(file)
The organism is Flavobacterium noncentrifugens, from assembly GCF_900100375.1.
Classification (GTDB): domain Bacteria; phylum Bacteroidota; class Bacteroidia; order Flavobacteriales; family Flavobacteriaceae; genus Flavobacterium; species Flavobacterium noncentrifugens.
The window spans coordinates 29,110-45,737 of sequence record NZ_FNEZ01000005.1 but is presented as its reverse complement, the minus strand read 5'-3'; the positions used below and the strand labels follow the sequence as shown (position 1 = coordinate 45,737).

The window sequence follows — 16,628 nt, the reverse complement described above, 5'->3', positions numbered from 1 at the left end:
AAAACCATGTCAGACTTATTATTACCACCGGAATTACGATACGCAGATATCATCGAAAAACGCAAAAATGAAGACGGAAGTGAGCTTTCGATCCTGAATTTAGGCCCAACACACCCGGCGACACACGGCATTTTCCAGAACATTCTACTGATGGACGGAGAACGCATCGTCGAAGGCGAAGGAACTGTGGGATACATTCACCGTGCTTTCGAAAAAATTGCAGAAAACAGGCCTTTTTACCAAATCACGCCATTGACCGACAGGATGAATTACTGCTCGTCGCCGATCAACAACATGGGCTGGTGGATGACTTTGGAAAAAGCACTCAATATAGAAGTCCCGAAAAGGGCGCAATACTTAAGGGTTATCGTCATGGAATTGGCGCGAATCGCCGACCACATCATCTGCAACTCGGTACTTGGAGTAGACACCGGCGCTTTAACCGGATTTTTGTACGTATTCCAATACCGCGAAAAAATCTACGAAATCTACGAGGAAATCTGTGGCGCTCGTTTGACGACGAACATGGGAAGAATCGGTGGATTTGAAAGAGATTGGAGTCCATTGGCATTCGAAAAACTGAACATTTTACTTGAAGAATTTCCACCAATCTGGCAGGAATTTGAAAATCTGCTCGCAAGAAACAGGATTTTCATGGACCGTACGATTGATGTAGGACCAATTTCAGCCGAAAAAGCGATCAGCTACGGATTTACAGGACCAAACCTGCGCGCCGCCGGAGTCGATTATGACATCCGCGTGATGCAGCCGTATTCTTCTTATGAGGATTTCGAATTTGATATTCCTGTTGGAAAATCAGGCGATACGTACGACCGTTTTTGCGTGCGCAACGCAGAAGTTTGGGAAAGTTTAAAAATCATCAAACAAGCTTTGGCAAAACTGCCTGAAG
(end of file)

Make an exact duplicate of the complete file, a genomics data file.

The organism is Flavobacterium noncentrifugens, from assembly GCF_900100375.1.
Classification (GTDB): domain Bacteria; phylum Bacteroidota; class Bacteroidia; order Flavobacteriales; family Flavobacteriaceae; genus Flavobacterium; species Flavobacterium noncentrifugens.
The window spans coordinates 29,110-45,737 of sequence record NZ_FNEZ01000005.1 but is presented as its reverse complement, the minus strand read 5'-3'; the positions used below and the strand labels follow the sequence as shown (position 1 = coordinate 45,737).

The window sequence follows — 16,628 nt, the reverse complement described above, 5'->3', positions numbered from 1 at the left end:
AAAACCATGTCAGACTTATTATTACCACCGGAATTACGATACGCAGATATCATCGAAAAACGCAAAAATGAAGACGGAAGTGAGCTTTCGATCCTGAATTTAGGCCCAACACACCCGGCGACACACGGCATTTTCCAGAACATTCTACTGATGGACGGAGAACGCATCGTCGAAGGCGAAGGAACTGTGGGATACATTCACCGTGCTTTCGAAAAAATTGCAGAAAACAGGCCTTTTTACCAAATCACGCCATTGACCGACAGGATGAATTACTGCTCGTCGCCGATCAACAACATGGGCTGGTGGATGACTTTGGAAAAAGCACTCAATATAGAAGTCCCGAAAAGGGCGCAATACTTAAGGGTTATCGTCATGGAATTGGCGCGAATCGCCGACCACATCATCTGCAACTCGGTACTTGGAGTAGACACCGGCGCTTTAACCGGATTTTTGTACGTATTCCAATACCGCGAAAAAATCTACGAAATCTACGAGGAAATCTGTGGCGCTCGTTTGACGACGAACATGGGAAGAATCGGTGGATTTGAAAGAGATTGGAGTCCATTGGCATTCGAAAAACTGAACATTTTACTTGAAGAATTTCCACCAATCTGGCAGGAATTTGAAAATCTGCTCGCAAGAAACAGGATTTTCATGGACCGTACGATTGATGTAGGACCAATTTCAGCCGAAAAAGCGATCAGCTACGGATTTACAGGACCAAACCTGCGCGCCGCCGGAGTCGATTATGACATCCGCGTGATGCAGCCGTATTCTTCTTATGAGGATTTCGAATTTGATATTCCTGTTGGAAAATCAGGCGATACGTACGACCGTTTTTGCGTGCGCAACGCAGAAGTTTGGGAAAGTTTAAAAATCATCAAACAAGCTTTGGCAAAACTGCCTGAAG